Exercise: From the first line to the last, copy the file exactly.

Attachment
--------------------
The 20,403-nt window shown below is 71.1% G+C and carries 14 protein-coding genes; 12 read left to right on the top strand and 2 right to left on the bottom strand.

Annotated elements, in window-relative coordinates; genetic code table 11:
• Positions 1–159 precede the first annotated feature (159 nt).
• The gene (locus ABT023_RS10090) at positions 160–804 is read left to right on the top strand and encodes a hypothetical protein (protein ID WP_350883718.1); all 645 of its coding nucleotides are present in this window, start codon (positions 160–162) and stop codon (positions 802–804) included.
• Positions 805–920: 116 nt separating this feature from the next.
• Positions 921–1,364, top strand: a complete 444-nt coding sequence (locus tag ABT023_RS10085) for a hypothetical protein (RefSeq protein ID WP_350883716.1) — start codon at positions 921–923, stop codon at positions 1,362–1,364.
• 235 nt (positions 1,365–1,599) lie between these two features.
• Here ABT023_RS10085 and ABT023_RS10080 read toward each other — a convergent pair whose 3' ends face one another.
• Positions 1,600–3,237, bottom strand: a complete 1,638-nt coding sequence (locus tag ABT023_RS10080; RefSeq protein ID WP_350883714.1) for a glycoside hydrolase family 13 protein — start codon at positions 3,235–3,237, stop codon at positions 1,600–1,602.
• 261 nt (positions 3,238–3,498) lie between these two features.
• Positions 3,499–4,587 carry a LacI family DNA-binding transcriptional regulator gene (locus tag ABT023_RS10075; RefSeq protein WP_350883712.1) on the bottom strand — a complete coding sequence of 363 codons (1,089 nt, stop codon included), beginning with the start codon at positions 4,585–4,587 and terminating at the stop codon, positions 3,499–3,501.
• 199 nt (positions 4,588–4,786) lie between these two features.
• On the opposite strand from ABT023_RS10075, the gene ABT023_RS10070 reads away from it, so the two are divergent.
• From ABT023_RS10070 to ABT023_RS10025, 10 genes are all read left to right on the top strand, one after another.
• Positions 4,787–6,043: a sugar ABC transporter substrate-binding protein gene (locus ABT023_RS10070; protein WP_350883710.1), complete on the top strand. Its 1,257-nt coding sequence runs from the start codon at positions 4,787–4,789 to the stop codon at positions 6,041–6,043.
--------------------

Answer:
The 20,403-nt window shown below is 71.1% G+C and carries 14 protein-coding genes; 12 read left to right on the top strand and 2 right to left on the bottom strand.

Annotated elements, in window-relative coordinates; genetic code table 11:
• Positions 1–159 precede the first annotated feature (159 nt).
• The gene (locus ABT023_RS10090) at positions 160–804 is read left to right on the top strand and encodes a hypothetical protein (protein ID WP_350883718.1); all 645 of its coding nucleotides are present in this window, start codon (positions 160–162) and stop codon (positions 802–804) included.
• Positions 805–920: 116 nt separating this feature from the next.
• Positions 921–1,364, top strand: a complete 444-nt coding sequence (locus tag ABT023_RS10085) for a hypothetical protein (RefSeq protein ID WP_350883716.1) — start codon at positions 921–923, stop codon at positions 1,362–1,364.
• 235 nt (positions 1,365–1,599) lie between these two features.
• Here ABT023_RS10085 and ABT023_RS10080 read toward each other — a convergent pair whose 3' ends face one another.
• Positions 1,600–3,237, bottom strand: a complete 1,638-nt coding sequence (locus tag ABT023_RS10080; RefSeq protein ID WP_350883714.1) for a glycoside hydrolase family 13 protein — start codon at positions 3,235–3,237, stop codon at positions 1,600–1,602.
• 261 nt (positions 3,238–3,498) lie between these two features.
• Positions 3,499–4,587 carry a LacI family DNA-binding transcriptional regulator gene (locus tag ABT023_RS10075; RefSeq protein WP_350883712.1) on the bottom strand — a complete coding sequence of 363 codons (1,089 nt, stop codon included), beginning with the start codon at positions 4,585–4,587 and terminating at the stop codon, positions 3,499–3,501.
• 199 nt (positions 4,588–4,786) lie between these two features.
• On the opposite strand from ABT023_RS10075, the gene ABT023_RS10070 reads away from it, so the two are divergent.
• From ABT023_RS10070 to ABT023_RS10025, 10 genes are all read left to right on the top strand, one after another.
• Positions 4,787–6,043: a sugar ABC transporter substrate-binding protein gene (locus ABT023_RS10070; protein WP_350883710.1), complete on the top strand. Its 1,257-nt coding sequence runs from the start codon at positions 4,787–4,789 to the stop codon at positions 6,041–6,043.